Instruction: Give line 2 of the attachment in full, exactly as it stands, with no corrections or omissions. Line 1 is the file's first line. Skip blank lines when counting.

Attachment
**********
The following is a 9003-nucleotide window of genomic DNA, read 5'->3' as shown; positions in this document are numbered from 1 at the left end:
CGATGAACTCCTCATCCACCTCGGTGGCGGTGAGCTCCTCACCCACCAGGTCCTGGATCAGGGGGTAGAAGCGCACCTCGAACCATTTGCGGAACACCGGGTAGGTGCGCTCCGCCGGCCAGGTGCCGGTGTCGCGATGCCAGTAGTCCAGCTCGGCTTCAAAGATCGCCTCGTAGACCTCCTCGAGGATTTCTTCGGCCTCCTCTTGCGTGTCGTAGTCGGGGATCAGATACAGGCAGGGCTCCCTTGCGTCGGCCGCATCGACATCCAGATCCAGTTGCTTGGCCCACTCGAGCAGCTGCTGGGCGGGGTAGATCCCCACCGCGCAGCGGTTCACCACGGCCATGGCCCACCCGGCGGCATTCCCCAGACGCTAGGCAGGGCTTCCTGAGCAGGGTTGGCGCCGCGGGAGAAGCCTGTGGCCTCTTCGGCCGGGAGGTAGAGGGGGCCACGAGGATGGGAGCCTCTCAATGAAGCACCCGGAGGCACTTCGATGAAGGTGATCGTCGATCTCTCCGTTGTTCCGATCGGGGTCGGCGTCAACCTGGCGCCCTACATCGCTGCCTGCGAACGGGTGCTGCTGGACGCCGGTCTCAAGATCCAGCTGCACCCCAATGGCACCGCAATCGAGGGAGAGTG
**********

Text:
CGATGAACTCCTCATCCACCTCGGTGGCGGTGAGCTCCTCACCCACCAGGTCCTGGATCAGGGGGTAGAAGCGCACCTCGAACCATTTGCGGAACACCGGGTAGGTGCGCTCCGCCGGCCAGGTGCCGGTGTCGCGATGCCAGTAGTCCAGCTCGGCTTCAAAGATCGCCTCGTAGACCTCCTCGAGGATTTCTTCGGCCTCCTCTTGCGTGTCGTAGTCGGGGATCAGATACAGGCAGGGCTCCCTTGCGTCGGCCGCATCGACATCCAGATCCAGTTGCTTGGCCCACTCGAGCAGCTGCTGGGCGGGGTAGATCCCCACCGCGCAGCGGTTCACCACGGCCATGGCCCACCCGGCGGCATTCCCCAGACGCTAGGCAGGGCTTCCTGAGCAGGGTTGGCGCCGCGGGAGAAGCCTGTGGCCTCTTCGGCCGGGAGGTAGAGGGGGCCACGAGGATGGGAGCCTCTCAATGAAGCACCCGGAGGCACTTCGATGAAGGTGATCGTCGATCTCTCCGTTGTTCCGATCGGGGTCGGCGTCAACCTGGCGCCCTACATCGCTGCCTGCGAACGGGTGCTGCTGGACGCCGGTCTCAAGATCCAGCTGCACCCCAATGGCACCGCAATCGAGGGAGAGTG